For me what was most important in doing Bocas de Ceniza was that each singer had composed his or her own song. The two brothers in Dos Hermanos (Two Brothers) are from the Caribbean coast while the rest of the singers come from the Pacific region, both areas with a very strong presence of an Afro Colombian population that has a very rich oral tradition. These singers, I believe, are weaving the non-official history of the drug war that has trapped so many innocent civilians, and I strongly feel that these songs should not be lost to the thin air. They must be filmed and recorded. I still continue to visit these regions and I have found many other singers, both witnesses and victims of the war, who are composing their own songs.

Installation view, Bocas de Ceniza

– The testimony, the telling of an extreme experience, here in the form of songs, can be seen as a symbolic, cathartic reconstruction of the self. The singers aren’t represented as victims, but as new subjects that aspire to a new correlation of forces, that call for solidarity. It’s interesting to hear that if you hadn’t met Dorismel you would never have encountered this way of narrating. What is the collective consciousness, or awareness, about what is really happening outside the large cities?

There is not enough awareness, especially so in Bogotá, the capital of Colombia. There is little awareness about the suffering and the horrors that war has brought particularly to the peasants in Colombia. The repetition of violence in the media, the ongoing conflict, the words ‘WAR’ and ‘PEACE’ repeated over and over again have turned violence into a normal thing, into something that people prefer not to talk about. Apathy has enveloped us. And when the war hits the peasants out in the rural areas, it all seems very far away, as if it was on a different planet. There is a poem by W. H. Auden, “Musée the Beaux Arts”, in which he writes about the structural apathy within ourselves towards the suffering of others. Let me quote you some of his verses:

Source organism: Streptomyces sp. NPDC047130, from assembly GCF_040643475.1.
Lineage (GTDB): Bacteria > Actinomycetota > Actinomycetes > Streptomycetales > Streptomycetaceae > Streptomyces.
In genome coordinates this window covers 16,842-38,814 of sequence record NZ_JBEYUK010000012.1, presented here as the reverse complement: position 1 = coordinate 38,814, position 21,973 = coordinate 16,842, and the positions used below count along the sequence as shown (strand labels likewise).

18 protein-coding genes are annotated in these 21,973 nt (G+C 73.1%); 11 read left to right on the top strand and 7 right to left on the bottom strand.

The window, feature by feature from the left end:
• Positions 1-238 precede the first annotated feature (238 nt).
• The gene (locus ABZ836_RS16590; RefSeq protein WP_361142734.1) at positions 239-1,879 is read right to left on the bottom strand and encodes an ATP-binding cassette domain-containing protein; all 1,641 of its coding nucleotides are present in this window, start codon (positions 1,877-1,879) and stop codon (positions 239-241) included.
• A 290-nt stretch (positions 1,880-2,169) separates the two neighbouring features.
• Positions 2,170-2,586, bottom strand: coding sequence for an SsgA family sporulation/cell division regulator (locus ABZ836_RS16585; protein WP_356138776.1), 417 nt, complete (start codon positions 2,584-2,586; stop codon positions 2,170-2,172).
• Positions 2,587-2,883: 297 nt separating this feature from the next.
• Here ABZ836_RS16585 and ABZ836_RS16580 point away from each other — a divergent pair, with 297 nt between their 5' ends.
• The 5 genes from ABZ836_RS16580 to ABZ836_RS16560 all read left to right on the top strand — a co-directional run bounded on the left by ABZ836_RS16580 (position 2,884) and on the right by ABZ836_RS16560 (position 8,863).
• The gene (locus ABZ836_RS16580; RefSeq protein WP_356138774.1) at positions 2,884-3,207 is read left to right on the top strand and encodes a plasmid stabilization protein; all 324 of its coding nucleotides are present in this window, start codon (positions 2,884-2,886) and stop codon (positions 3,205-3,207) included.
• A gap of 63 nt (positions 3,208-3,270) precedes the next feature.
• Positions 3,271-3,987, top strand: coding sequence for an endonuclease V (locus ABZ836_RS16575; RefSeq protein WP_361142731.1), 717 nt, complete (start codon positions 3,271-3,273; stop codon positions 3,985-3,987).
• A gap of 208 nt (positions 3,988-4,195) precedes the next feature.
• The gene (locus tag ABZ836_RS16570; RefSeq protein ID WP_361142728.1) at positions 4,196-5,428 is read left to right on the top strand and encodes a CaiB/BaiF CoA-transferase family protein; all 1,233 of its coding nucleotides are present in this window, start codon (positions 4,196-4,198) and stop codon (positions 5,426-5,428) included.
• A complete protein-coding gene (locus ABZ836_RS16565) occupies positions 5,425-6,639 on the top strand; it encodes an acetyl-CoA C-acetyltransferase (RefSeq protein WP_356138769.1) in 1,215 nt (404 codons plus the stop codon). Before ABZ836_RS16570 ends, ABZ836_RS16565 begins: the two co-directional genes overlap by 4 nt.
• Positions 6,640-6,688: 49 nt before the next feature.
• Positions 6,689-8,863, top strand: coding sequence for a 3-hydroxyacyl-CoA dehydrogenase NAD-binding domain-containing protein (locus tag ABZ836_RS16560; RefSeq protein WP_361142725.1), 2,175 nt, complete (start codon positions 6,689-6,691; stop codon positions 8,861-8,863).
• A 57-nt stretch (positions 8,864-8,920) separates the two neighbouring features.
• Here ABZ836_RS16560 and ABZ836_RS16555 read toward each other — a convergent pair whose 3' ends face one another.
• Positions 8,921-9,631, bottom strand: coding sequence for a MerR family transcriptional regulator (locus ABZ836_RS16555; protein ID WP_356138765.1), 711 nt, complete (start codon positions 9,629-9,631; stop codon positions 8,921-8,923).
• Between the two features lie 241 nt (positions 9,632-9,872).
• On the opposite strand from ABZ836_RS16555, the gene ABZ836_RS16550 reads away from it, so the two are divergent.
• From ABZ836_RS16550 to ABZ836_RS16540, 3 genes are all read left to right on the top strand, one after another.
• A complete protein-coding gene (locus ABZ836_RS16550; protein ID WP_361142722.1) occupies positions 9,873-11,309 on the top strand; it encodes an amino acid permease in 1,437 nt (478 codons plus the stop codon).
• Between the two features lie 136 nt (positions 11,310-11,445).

“In Brueghel’s Icarus, for instance: how everything turns away
Quite leisurely from the disaster; the ploughman may
Have heard the splash, the forsaken cry,
But for him it was not an important failure; the sun shone
As it had to on the white legs disappearing into the green
Water; and the expensive delicate ship that must have seen
Something amazing, a boy falling out of the sky,
Had somewhere to get to and sallied calmly on.”

How can we human beings break this indifference, this structural apathy to which Auden refers to? In Colombia the internal exodus from the rural areas is enormous. There are between two and three million internal refugees brutally uprooted from their land and their homes, the land stolen by the victimizers. The option for the peasants is to flock to the cities where they are often looked upon with suspicion or simply turned into ‘invisible beings’ by the city dwellers. This forced displacement happens after threats from the far right paramilitaries* or by the left wing guerrillas** who are battling to control strategic areas of drug cultivation. Let’s not forget that both these irregular armies traffic with drugs. The displacement also happens after massacres that are treated as no more than a simple footnote in our daily lives, massacres that come with the mutilation of the bodies and often with the disappearance of the victims, their bodies dumped into secret mass graves or into the rivers – food for the vultures. This is an old practice that has been happening since long before our present drug war and yet in Colombia there is no collective voice that says, “ENOUGH”.